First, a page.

The gunman held over 40 hostages, some in a closet and the rest in the boiler room. Police and EMS started arriving at 10:30 A.M (EDT). SWAT sharpshooters and the Endicott police bomb squad were called to the scene. Nearby residencies and businesses were evacuated, while a nursing home and the high school were placed on lockdown. FBI hostage negotiators and evidence response team were being sent to the scene. The Bureau of Alcohol, Tobacco, Firearms and Explosives agents were headed to Binghamton. About noon, the shooter released ten hostages, then another ten out the back 40 minutes later. At 2:40 p.m., the local police said the standoff had ended and a SWAT team was checking the building for anyone remaining.

In Johnson City, Wilson Medical Center staff are treating three to five gunshot wounds, while Our Lady of Lourdes Hospital in Binghamton is treating a single such case. Both hospitals called in additional staff and cancelled all elective surgeries.

A national law enforcement source identified the shooter as 42-year-old Jiverly Voong. The police asked Broome Community College Assistant Professor Tuong Hung Nguyen, a fluent Vietnamese speaker, to translate for discussions between police and Voong.

Interview with Glen Stollery of ScienTOMogy.info
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Interview with Glen Stollery of ScienTOMogy.info

Wednesday, April 5, 2006

Glen Stollery is a New Zealand website developer who created the site ScienTOMogy.info in mid 2005. The site, which is a parody of Tom Cruise and his involvement with the Church of Scientology, became the centre of controversy when it was served with a number of cease and desist orders initiated by the Church. On March 19, 2006, Glen issued a media release stating that his web hosting provider, YouTube, had removed videos of Tom Cruise which formed part of the site. The release suggested that YouTube had taken this action under external pressure from Cruise or Viacom.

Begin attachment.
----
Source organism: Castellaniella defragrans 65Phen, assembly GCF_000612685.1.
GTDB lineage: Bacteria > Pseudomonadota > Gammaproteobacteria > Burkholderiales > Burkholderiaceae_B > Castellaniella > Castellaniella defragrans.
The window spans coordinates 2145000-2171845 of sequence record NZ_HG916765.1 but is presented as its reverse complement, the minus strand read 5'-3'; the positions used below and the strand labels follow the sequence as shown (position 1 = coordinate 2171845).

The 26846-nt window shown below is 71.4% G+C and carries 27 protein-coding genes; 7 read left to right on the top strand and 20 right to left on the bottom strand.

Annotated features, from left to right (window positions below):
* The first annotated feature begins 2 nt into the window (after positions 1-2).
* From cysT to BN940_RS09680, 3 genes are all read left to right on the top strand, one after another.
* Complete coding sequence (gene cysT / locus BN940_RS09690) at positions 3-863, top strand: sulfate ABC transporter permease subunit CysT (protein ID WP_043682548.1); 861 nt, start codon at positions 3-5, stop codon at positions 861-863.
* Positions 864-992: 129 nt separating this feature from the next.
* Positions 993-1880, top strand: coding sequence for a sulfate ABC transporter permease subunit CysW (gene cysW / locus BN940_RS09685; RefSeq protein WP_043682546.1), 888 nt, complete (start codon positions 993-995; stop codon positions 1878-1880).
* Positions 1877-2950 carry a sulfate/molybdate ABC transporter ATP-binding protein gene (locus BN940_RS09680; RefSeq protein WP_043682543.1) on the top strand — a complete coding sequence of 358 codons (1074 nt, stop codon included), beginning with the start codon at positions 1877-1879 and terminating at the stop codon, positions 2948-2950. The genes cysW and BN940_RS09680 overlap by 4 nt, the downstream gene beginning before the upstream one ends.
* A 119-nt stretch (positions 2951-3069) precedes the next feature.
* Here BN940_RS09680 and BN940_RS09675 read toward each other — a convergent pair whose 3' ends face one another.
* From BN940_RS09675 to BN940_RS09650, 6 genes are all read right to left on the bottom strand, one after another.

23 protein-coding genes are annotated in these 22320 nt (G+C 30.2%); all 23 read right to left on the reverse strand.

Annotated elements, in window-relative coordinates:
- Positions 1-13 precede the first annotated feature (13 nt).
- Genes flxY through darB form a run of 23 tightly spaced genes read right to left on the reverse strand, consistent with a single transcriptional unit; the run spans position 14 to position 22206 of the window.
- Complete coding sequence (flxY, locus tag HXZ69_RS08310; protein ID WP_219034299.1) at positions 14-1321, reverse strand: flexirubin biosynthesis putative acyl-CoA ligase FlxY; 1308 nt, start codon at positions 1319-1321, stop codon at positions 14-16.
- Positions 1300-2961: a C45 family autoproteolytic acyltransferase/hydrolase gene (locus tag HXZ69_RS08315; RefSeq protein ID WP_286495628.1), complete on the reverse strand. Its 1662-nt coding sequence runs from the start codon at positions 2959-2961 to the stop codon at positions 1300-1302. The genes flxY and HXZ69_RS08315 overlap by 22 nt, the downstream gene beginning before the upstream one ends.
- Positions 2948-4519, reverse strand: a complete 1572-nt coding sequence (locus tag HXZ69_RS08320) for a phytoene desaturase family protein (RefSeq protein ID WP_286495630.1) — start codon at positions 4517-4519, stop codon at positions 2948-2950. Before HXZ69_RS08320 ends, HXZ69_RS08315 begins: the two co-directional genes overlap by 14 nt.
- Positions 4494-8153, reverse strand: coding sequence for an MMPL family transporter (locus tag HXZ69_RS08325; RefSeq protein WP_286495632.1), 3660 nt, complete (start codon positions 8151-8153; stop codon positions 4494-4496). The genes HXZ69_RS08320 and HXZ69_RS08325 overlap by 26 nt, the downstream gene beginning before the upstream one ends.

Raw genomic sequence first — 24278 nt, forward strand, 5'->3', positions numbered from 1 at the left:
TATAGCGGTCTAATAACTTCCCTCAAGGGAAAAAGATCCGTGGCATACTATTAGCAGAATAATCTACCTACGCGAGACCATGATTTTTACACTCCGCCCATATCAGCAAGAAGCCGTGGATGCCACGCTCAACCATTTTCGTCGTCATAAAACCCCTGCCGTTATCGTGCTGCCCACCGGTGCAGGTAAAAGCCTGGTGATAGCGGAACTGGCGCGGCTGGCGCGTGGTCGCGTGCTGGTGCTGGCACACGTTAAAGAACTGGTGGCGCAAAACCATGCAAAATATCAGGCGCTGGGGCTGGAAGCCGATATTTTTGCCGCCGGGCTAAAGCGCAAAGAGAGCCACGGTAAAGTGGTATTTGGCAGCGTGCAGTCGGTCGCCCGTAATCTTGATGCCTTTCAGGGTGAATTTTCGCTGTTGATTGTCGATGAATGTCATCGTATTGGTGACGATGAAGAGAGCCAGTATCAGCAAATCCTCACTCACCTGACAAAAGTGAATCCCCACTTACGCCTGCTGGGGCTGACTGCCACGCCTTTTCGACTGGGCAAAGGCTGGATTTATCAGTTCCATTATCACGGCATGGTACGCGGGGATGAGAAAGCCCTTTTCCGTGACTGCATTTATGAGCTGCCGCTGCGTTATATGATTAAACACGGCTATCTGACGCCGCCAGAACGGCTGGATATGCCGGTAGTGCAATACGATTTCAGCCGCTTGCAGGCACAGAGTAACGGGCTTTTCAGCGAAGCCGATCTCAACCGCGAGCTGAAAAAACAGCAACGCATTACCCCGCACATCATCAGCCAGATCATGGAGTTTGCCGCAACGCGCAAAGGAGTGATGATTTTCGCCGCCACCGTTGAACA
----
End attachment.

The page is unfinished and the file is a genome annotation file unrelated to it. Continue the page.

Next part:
Responding to a query by Wikinews reporters, YouTube stated “We have not received a DMCA notification letter from Viacom.” The Church of Scientology was offered the opportunity to respond to the claims made by Stollery during the interview. No reply was received.

This exclusive interview deals with these issues and others relating to the website. It was conducted with Glen via email between March 21 and April 3, 2006.

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Super high speed internet launched in New Zealand
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Super high speed internet launched in New Zealand

Friday, September 1, 2006

The Prime Minister of New Zealand, Helen Clark, yesterday unveiled Kiwi Advanced Research and Education Network (KAREN). It is super high speed Internet that is capable of transmitting data with speeds of up to ten gigabits per second, 10,000 times faster than the current speed of broadband (1Mbps), and 200,000 times faster than dial-up.

The New Zealand Government put NZ$43 million ($28.1 million USD) into the Crown company: Research and Education Advanced Network of New Zealand (REANNZ) organization, responsible for the running of KAREN.

KAREN will link universities and research institutions in Auckland, Hamilton, Palmerston North, Wellington, Christchurch, Dunedin, Hawkes Bay, Nelson and Rotorua and then to the rest of the world via a TelstraClear fibre optic cable.

The network will allow geologists/geophysicists to access U.S. data on fault lines, 3D modellers the ability to collaborate on international mapping projects and students will be able to participate in interactive video lectures with experts, anywhere in the world.

The technology so far is limited to just universities and research institutions but Minister for Education Steve Maharey said: “The network will be extended over time to include other institutions, including schools, libraries and museums.” It is also limited to just one university in the South Island, it is located in the HIT Lab NZ at the University of Canterbury.

Clark said: “The link is crucial in order to attract and retain scientists, because it allows a greater level of real time collaboration between scientists based in New Zealand, and their colleagues around the world.”

The Telecommunications’ Users Association of New Zealand chief executive, Ernie Newman, said: “Karen was a ‘great initiative’ for the science community, and that would have wider benefits for the country.”